The introduction of France’s SIIC structure has been positively received by specialist real estate sector investors and by the broad market. Since the introduction of the new regime, the French real estate sector has significantly outperformed the market, with exceptional results from existing companies and the arrival of new players in the sector.
The French government introduced their version of REIT legislation, les Sociétés d'Investissements Immobiliers Cotées (SIIC), at the end of 2003. There were several underlying motives for this. The listed sector in France wanted to align its competitive position in its domestic market against that of non-resident investors by adjusting the French tax regime to match the tax flow-through regimes applicable in countries such as Benelux, Germany, the US, and so on. Moreover, French industry was able to demonstrate to the finance ministry that such a `
move would generate resources to help reduce the French government’s budget deficit, by way of the ‘exit tax’ to be paid by property companies on unrealised capital gains, as they opted to convert into the SIIC structure.
The listed sector in France was also reacting to a persistent and structural discount by the market to the value of its underlying assets, and was able to demonstrate that a listed tax-transparent vehicle, with a corporate income tax exemption for specific areas of activity and an obligation to distribute cash-flow, had enabled the absorption of this discount elsewhere.
At the end of November 2004, the government announced that it had approved an amendment to the existing SIIC legislation (SIIC II), covering the contribution of assets to SIIC entities in exchange for equity. The legislation was proposed as an amendment to the 2005 finance bill and is applicable for the calendar years 2005-2007. During this period, a party can contribute (transfer) a property or property portfolio to an SIIC structure and receive shares in the SIIC in return. The tax liabilities on the difference between the historical value of assets on the balance sheet and their value on the open market will be settled at the reduced exit tax rate of 16.5% (payable in four annual instalments) rather than at the normal corporation tax rate of 34%.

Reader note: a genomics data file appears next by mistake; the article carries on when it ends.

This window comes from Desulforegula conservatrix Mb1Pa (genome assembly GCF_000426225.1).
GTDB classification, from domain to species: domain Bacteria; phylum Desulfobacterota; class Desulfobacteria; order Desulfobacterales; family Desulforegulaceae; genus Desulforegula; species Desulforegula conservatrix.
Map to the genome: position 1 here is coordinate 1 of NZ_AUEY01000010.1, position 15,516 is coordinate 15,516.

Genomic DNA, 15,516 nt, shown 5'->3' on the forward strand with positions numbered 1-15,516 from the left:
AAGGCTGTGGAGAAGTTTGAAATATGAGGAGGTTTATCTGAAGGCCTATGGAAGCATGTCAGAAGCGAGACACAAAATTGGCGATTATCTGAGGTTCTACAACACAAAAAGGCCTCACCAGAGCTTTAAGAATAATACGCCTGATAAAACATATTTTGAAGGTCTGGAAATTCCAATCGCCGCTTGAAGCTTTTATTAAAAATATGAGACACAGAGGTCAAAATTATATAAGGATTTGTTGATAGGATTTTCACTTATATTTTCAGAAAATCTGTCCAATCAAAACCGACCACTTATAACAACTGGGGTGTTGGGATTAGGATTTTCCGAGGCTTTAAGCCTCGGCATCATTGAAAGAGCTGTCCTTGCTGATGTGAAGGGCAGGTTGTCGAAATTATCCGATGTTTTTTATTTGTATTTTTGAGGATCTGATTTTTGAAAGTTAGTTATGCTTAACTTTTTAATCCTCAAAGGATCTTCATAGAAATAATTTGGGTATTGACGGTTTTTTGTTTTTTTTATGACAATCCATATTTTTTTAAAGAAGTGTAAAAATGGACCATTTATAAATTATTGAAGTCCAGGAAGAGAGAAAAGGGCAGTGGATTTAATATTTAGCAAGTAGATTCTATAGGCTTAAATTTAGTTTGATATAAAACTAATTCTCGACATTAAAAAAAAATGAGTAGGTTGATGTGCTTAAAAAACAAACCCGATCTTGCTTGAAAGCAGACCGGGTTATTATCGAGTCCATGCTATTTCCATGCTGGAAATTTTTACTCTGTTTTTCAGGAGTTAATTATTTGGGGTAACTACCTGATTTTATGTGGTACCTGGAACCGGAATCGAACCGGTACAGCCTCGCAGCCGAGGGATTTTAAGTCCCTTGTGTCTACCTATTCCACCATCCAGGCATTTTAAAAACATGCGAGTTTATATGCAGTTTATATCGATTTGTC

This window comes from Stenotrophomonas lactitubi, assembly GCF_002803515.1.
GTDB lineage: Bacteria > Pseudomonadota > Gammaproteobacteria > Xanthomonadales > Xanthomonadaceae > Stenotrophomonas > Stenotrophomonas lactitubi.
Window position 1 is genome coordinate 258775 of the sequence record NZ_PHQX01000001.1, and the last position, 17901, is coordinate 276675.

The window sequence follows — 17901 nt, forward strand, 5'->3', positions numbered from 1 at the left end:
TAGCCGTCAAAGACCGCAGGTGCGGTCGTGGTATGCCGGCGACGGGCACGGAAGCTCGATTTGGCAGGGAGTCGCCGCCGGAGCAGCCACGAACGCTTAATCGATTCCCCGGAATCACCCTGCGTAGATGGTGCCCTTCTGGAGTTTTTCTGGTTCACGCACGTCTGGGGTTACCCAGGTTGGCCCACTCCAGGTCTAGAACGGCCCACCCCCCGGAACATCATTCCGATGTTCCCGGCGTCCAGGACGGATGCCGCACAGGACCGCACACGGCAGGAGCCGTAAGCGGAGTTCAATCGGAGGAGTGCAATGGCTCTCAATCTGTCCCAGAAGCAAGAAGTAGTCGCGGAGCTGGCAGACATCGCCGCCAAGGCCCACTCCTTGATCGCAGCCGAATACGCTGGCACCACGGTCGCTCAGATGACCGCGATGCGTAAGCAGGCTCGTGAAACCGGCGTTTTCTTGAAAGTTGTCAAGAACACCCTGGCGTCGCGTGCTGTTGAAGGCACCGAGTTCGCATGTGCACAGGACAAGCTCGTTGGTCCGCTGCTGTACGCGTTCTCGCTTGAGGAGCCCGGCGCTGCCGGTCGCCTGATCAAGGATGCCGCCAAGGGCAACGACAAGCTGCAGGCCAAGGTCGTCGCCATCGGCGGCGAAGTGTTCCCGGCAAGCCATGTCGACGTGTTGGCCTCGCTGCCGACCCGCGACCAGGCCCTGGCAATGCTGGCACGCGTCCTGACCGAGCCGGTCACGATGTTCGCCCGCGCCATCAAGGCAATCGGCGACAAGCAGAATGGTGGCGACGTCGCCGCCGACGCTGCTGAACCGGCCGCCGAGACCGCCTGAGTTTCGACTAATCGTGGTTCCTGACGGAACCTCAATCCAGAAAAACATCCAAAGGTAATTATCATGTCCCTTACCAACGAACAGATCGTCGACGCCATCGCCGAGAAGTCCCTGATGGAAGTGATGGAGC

The SIIC will undertake to hold any such property for at least five years after the transfer. The new legislation does not, however, impose such conditions on the contributor of such property and this could give rise to an important new source of equity in encouraging divestment by existing holders of property through this tax-efficient route.
There are few examples at present but it is expected that the legislation will be of interest to corporates wishing to outsource, to institutional owners wishing to diversify, as well as an exit opportunity for non-listed funds.
Since the introduction of the SIIC structure, the re-rating of the sector in France has provided investors with an exceptional return (figure 1). The FTSE EPRA/NAREIT France has returned 127% since the end of 2002, or SIIC introduction, significantly outpacing both the European and global indices.
Figure 2 provides an overview of the current SIIC market. The size of the SIIC market has grown phenomenally since the legislation became effective in 2003. Total market capitalisation has risen from €10bn to more than €25bn in July 2005, indicating not only exceptional individual performances (particularly from the larger, well-known companies that have achieved returns well in excess of the broad European market) but also an extension of the sector.